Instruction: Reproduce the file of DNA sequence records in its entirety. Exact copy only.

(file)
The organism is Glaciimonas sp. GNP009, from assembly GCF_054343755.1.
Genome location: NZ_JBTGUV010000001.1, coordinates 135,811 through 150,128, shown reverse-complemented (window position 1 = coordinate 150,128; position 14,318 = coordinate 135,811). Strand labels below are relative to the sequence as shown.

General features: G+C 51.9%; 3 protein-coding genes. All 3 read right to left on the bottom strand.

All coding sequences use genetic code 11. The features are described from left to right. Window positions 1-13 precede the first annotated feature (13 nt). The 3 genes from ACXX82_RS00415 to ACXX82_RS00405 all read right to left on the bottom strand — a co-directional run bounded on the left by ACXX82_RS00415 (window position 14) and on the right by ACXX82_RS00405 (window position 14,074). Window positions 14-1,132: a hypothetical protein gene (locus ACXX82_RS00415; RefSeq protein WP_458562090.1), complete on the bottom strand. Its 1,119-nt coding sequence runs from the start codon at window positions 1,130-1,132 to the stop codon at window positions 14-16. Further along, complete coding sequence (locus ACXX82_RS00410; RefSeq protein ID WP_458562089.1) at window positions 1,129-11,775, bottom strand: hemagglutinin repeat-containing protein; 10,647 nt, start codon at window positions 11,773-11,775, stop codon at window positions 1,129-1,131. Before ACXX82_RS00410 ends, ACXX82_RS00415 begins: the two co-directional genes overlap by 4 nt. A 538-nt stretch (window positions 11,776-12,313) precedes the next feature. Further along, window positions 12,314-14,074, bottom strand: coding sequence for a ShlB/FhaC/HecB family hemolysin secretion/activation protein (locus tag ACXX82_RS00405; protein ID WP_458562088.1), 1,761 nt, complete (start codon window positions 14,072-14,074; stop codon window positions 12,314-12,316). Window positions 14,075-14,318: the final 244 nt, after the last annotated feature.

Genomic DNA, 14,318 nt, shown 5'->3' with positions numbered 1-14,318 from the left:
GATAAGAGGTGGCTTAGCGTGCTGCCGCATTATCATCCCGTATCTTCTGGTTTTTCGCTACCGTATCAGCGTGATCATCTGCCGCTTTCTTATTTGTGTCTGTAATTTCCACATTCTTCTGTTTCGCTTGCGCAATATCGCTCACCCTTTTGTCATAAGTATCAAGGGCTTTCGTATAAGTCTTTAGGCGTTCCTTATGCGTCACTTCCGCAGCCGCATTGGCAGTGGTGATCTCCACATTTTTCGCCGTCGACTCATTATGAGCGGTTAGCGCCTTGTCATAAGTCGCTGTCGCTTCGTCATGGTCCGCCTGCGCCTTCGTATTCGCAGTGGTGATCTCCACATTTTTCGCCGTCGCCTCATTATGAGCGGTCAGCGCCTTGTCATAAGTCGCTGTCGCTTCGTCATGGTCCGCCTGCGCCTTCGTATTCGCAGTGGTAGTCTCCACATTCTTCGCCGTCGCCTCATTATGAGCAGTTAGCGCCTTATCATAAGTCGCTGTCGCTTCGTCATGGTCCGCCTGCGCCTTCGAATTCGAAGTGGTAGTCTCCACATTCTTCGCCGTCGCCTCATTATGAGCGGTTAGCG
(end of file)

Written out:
The organism is Glaciimonas sp. GNP009, from assembly GCF_054343755.1.
Genome location: NZ_JBTGUV010000001.1, coordinates 135,811 through 150,128, shown reverse-complemented (window position 1 = coordinate 150,128; position 14,318 = coordinate 135,811). Strand labels below are relative to the sequence as shown.

General features: G+C 51.9%; 3 protein-coding genes. All 3 read right to left on the bottom strand.

All coding sequences use genetic code 11. The features are described from left to right. Window positions 1-13 precede the first annotated feature (13 nt). The 3 genes from ACXX82_RS00415 to ACXX82_RS00405 all read right to left on the bottom strand — a co-directional run bounded on the left by ACXX82_RS00415 (window position 14) and on the right by ACXX82_RS00405 (window position 14,074). Window positions 14-1,132: a hypothetical protein gene (locus ACXX82_RS00415; RefSeq protein WP_458562090.1), complete on the bottom strand. Its 1,119-nt coding sequence runs from the start codon at window positions 1,130-1,132 to the stop codon at window positions 14-16. Further along, complete coding sequence (locus ACXX82_RS00410; RefSeq protein ID WP_458562089.1) at window positions 1,129-11,775, bottom strand: hemagglutinin repeat-containing protein; 10,647 nt, start codon at window positions 11,773-11,775, stop codon at window positions 1,129-1,131. Before ACXX82_RS00410 ends, ACXX82_RS00415 begins: the two co-directional genes overlap by 4 nt. A 538-nt stretch (window positions 11,776-12,313) precedes the next feature. Further along, window positions 12,314-14,074, bottom strand: coding sequence for a ShlB/FhaC/HecB family hemolysin secretion/activation protein (locus tag ACXX82_RS00405; protein ID WP_458562088.1), 1,761 nt, complete (start codon window positions 14,072-14,074; stop codon window positions 12,314-12,316). Window positions 14,075-14,318: the final 244 nt, after the last annotated feature.

Genomic DNA, 14,318 nt, shown 5'->3' with positions numbered 1-14,318 from the left:
GATAAGAGGTGGCTTAGCGTGCTGCCGCATTATCATCCCGTATCTTCTGGTTTTTCGCTACCGTATCAGCGTGATCATCTGCCGCTTTCTTATTTGTGTCTGTAATTTCCACATTCTTCTGTTTCGCTTGCGCAATATCGCTCACCCTTTTGTCATAAGTATCAAGGGCTTTCGTATAAGTCTTTAGGCGTTCCTTATGCGTCACTTCCGCAGCCGCATTGGCAGTGGTGATCTCCACATTTTTCGCCGTCGACTCATTATGAGCGGTTAGCGCCTTGTCATAAGTCGCTGTCGCTTCGTCATGGTCCGCCTGCGCCTTCGTATTCGCAGTGGTGATCTCCACATTTTTCGCCGTCGCCTCATTATGAGCGGTCAGCGCCTTGTCATAAGTCGCTGTCGCTTCGTCATGGTCCGCCTGCGCCTTCGTATTCGCAGTGGTAGTCTCCACATTCTTCGCCGTCGCCTCATTATGAGCAGTTAGCGCCTTATCATAAGTCGCTGTCGCTTCGTCATGGTCCGCCTGCGCCTTCGAATTCGAAGTGGTAGTCTCCACATTCTTCGCCGTCGCCTCATTATGAGCGGTTAGCG